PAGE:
Even if you accept his logic that they shouldn't have bothered to line up to kick because the odds of winning at that moment were pretty low, then you get the amazing false alternative that surely, going for it on 4th was a much better idea. What are the odds of converting that 4th down? The league average on 4th downs is about 49% (source: NFL.com- Google it if you don't believe me), and you figure most of those were of the 4th and short variety. Some were on 4th and 5 or 6 or more, but many were on 4th and inches or 4th and 1. Let's be generous and say they had a 60% chance of getting the 4th and 2. So then that leaves them... on them... somewhere around the 20 or 25, with a running clock, still down 3. What are their odds of getting a touchdown before the clock expires? How much higher are their FG odds from 40/35/30 yards? Enough to compensate for the fact that (randomly estimated) 40% of the time, you go for the 4th and 2 and miss and the game ends right there? NOT SO FAST MY FRIEND.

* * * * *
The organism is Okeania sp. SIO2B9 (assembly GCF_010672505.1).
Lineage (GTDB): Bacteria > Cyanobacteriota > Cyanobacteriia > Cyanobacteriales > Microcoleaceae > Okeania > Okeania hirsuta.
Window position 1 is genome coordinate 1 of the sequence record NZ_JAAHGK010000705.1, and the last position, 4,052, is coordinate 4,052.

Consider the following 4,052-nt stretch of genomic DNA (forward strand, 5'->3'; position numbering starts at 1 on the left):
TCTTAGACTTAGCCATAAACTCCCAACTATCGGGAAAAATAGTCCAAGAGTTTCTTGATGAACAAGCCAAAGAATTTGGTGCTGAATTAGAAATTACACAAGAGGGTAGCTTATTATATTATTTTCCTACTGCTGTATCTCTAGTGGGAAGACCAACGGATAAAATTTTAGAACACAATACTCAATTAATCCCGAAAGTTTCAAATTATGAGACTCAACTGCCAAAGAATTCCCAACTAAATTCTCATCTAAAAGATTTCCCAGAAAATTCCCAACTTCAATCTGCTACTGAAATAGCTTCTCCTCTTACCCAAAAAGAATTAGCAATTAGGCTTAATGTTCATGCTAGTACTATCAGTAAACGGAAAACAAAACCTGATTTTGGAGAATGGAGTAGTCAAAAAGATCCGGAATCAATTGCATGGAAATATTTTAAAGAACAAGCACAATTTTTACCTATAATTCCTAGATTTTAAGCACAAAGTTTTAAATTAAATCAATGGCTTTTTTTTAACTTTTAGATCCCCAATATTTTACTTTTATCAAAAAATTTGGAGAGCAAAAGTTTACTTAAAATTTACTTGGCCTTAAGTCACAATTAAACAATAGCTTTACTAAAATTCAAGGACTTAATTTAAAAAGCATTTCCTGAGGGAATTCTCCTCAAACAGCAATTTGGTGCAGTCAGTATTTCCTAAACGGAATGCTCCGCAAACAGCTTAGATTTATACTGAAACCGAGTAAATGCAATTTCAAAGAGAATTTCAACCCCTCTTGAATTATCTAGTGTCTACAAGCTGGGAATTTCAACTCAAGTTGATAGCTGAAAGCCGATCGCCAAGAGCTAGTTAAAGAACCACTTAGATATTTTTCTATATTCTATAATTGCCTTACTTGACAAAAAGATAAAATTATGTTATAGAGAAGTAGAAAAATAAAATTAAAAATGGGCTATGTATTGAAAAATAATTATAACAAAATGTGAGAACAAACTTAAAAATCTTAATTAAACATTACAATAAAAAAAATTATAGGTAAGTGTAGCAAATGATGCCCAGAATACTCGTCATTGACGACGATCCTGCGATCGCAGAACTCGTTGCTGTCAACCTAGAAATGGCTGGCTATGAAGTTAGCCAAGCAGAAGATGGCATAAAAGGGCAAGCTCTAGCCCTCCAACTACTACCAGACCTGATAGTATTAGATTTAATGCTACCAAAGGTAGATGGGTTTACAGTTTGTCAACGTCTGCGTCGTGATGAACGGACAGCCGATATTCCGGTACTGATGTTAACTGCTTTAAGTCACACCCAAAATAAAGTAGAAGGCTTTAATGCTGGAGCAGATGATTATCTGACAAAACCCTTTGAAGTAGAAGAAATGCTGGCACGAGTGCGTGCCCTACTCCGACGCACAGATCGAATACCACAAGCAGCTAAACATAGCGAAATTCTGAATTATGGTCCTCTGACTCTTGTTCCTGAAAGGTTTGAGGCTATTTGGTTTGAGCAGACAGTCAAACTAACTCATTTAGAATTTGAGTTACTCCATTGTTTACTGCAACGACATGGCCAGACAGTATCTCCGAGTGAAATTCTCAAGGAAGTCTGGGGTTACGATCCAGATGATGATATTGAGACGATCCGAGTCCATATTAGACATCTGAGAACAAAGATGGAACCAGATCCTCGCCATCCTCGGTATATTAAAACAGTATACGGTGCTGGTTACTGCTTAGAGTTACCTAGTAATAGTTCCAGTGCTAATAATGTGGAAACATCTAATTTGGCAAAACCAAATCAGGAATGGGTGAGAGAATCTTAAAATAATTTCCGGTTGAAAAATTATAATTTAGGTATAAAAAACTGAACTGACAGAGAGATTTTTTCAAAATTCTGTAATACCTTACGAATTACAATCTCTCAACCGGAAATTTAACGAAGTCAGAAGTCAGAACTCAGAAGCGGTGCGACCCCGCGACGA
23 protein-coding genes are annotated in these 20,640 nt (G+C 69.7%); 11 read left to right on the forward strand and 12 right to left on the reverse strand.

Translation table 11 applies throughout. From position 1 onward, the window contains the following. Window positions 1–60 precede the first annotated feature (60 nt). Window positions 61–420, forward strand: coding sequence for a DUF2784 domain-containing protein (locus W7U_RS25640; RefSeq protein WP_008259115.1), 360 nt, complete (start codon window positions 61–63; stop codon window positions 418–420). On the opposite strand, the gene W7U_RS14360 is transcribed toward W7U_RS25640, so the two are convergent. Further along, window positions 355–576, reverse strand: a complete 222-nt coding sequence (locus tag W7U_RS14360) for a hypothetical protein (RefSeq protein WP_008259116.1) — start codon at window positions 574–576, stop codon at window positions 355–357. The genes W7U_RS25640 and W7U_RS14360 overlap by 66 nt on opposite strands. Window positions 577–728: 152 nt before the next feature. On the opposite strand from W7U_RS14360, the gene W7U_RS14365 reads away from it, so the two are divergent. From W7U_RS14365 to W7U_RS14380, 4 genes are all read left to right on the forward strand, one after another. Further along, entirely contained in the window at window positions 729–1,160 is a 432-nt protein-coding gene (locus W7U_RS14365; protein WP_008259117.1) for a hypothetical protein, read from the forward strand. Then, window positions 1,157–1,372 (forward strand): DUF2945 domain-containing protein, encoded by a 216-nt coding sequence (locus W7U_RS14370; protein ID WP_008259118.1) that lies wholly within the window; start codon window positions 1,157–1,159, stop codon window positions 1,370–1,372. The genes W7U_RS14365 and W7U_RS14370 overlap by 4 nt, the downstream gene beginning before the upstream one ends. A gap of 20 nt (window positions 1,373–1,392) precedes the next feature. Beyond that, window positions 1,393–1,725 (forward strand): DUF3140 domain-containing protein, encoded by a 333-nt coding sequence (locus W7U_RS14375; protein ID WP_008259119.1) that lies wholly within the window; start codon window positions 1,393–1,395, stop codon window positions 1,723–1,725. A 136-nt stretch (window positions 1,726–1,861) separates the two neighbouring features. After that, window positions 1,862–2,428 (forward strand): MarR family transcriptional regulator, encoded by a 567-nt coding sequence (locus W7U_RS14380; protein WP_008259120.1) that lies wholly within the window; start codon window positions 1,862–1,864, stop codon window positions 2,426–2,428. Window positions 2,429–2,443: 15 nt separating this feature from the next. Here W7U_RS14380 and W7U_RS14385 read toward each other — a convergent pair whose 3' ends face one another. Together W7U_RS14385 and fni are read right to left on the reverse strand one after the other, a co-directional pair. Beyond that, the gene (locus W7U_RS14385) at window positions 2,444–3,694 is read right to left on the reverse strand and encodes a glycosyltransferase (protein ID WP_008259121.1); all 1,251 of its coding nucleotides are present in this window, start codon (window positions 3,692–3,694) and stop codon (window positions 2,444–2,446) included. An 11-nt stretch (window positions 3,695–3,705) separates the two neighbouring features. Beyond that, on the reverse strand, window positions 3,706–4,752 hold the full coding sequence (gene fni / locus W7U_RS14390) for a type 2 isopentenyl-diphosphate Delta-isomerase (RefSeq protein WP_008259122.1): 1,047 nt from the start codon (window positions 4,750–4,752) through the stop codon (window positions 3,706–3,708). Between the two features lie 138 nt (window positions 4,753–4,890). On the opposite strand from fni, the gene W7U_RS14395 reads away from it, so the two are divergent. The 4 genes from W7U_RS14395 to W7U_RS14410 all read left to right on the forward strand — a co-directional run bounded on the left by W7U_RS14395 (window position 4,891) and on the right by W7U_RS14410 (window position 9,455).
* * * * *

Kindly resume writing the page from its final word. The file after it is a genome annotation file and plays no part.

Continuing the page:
But just ask TMQ- going for it on 4th down is always the right decision, always and forever, and if you don't think so you're a simpleton idiot who doesn't understand football and probably likes to go Christmas shopping in November. Creep alert!
For New England, Turner's ultra-conservative decision was sweet. For San Diego, it was sour, sour, sour.
I LOVE 4TH DOWN ATTEMPTS SO MUCH I JUST WANT TO BE WITH THEM FOREVER.
Unified Field Theory of Creep: Justin Martineau of New Orleans reports, "Starting in January, license plates for the bicentennial of the statehood of Louisiana will become the state's standard. The date of ascension is April 30, 1812. These plates are 16 months early."
Robert Drago of Washington, D.C., writes, "Tonight I downloaded the latest Norton security update, and it was advertised as Norton 2011. Is Norton taking a holiday for the rest of 2010?"